The Goodbye People

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1968 Playbill

The Goodbye People is a play by Herb Gardner. The play had a brief run on Broadway in 1968 and was made into a film which was released in 1986.[1]

Plot[edit]

The dramedy focuses on elderly Max Silverman, who is determined to reopen the Coney Island boardwalk hot dog stand he closed twenty-two years earlier for renovation, despite the fact he's recovering from a severe heart attack and it's the middle of February. He demands assistance from his daughter Nancy, who abandoned her husband, changed her name from Shirley, and had a nose job in an effort to assume a new and more exciting identity but has come to realize it takes more than a $4,000 rhinoplasty to erase the past. Into their lives arrives neurotic Arthur Korman, who comes to the beach to watch the sunrise and forget he despises his career choice and inability to quit a job he hates. With the help of each other, the trio manages to jump start their individual dreams before tragedy intercedes.

Productions[edit]

The play was first produced at the Berkshire Theatre in Stockbridge, Massachusetts. It was directed by Elaine May and starred Gene Saks, Zohra Lampert and Gabriel Dell. As May relates: "...it is not a special play about New York Jews. It is a quintessential play about America, about discounting the odds, about having hope with no evidence..."[2]

The play premiered on Broadway at the Ethel Barrymore Theatre on December 3, 1968 and closed on December 7, 1968 after seven performances and 16 previews. Directed by Gardner, the cast included Milton Berle as Max Silverman, Brenda Vaccaro as Nancy Scott, Bob Dishy as Arthur Korman and Tony Lo Bianco as Max's attorney son Michael. Vaccaro was nominated for the 1969 Tony Award for Best Actress in a Play.[3]

The play was revived on Broadway, produced by Fritz Holt and directed by Jeff Bleckner. It opened at the Belasco Theatre on April 30, 1979 and closed the dame date, after one performance and sixteen previews. The cast included Herschel Bernardi as Max, Melanie Mayron as Nancy, Ron Rifkin as Arthur and Michael Tucker as Michael.[4]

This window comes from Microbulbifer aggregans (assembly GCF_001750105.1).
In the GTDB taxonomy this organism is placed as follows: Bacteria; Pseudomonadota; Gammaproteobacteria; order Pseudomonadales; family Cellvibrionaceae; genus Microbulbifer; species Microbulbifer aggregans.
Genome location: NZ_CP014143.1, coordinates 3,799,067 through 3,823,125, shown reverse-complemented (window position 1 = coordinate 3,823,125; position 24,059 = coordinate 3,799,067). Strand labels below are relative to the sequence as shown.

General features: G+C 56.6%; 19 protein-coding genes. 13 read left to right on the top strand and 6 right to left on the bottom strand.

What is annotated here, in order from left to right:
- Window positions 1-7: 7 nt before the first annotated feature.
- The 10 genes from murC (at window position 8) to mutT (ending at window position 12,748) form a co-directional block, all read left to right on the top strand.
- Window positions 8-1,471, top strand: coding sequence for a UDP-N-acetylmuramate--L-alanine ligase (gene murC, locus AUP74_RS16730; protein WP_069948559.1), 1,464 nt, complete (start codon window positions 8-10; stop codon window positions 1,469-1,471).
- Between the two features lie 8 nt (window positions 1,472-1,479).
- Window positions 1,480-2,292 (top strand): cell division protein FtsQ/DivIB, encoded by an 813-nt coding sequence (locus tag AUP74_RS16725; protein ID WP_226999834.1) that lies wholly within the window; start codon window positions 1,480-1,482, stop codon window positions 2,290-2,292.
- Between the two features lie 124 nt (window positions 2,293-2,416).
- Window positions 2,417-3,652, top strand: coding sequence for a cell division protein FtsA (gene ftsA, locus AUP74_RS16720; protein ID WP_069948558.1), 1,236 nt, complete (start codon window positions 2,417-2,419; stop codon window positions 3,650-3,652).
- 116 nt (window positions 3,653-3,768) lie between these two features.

The play was presented at the Solari Theatre, Los Angeles, California, starting on January 2, 1979. Directed by Jeff Bleckner, the cast starred Peter Bonerz (Arthur), Herschel Bernardi (Max) and Patty Duke Astin (Nancy).[2]

Film[edit]

Gardner adapted his play for a feature film he also directed. The cast included Martin Balsam as Max, Pamela Reed as Nancy, and Judd Hirsch as Arthur, with Tucker reprising his stage role as Michael[5][6][7] The film was finished in 1984, but because of a change in the distribution company, the film was not released until 1986.[8] The Goodbye People has parallels to Gardner's life. "He grew up near Coney Island, where the play and film are set, and his Uncle Max had a frankfurter stand on the boardwalk called Max's Busy Bee but offered a Hawaiian motif."[8]

The Variety reviewer wrote: "Based on his late 1960s stage flop of the same name, neither time nor the transferal of media has improved the story of three eccentric losers who band together in hopes of changing their luck... The uneasy alliance between the characters is treated in a glib fashion by Gardner."[9] The reviewer for People Magazine wrote: "The three make a wonderfully human trio, playing off and to each other's eccentricities with warmth and humor. First-time director Herb Gardner, who also wrote the play of the same name, proves equally adept behind the pen and the camera... the movie, shot on location, offers a beautifully nostalgic portrait of Coney Island, the skeletons of its once-monumental attractions creating a dual sense of foreboding and serenity. 'The Goodbye People' meets these contradictions head-on, turning a story of life and death into a witty celebration of spirit."[10]

References[edit]

  1. ^ "Internet Movie Database listing". 
  2. ^ a b Gardner, Herb. "Introduction, 'The Goodbye People'", Herb Gardner The Collected Plays: And the Screenplay "Who is Harry Kellerman and why is He Saying Those Terrible Things about Me?", Hal Leonard Corporation, 2000, ISBN 1557834660, pp 96-97
  3. ^ The Goodbye People, playbillvault.com, accessed May 16, 2015.
  4. ^ " The Goodbye People 1979", playbillvault.com, accessed May 16, 2015.
  5. ^ Maslin, Janet. "The Screen: Nostalgia In 'Goodbye People'", The New York Times, January 31, 1986.
  6. ^ The Goodbye People, imdb.com, accessed May 16, 2015.
  7. ^ " The Goodbye People Overview and Cast", The New York Times, accessed May 16, 2015.
  8. ^ a b Champlin, Charles. "Gardner Says Hello To Those 'Goodbye People'", Los Angeles Times, February 20, 1986.
  9. ^ Staff. "Film Review. 'The Goodbye People'" Variety, December 31, 1983
  10. ^ Novak, Ralph; Cunneff, Tom; and Hellman, Ira. "Picks and Pans Review: 'The Goodbye People' people.com, February 3, 1986, Vol. 25, No.5

External links[edit]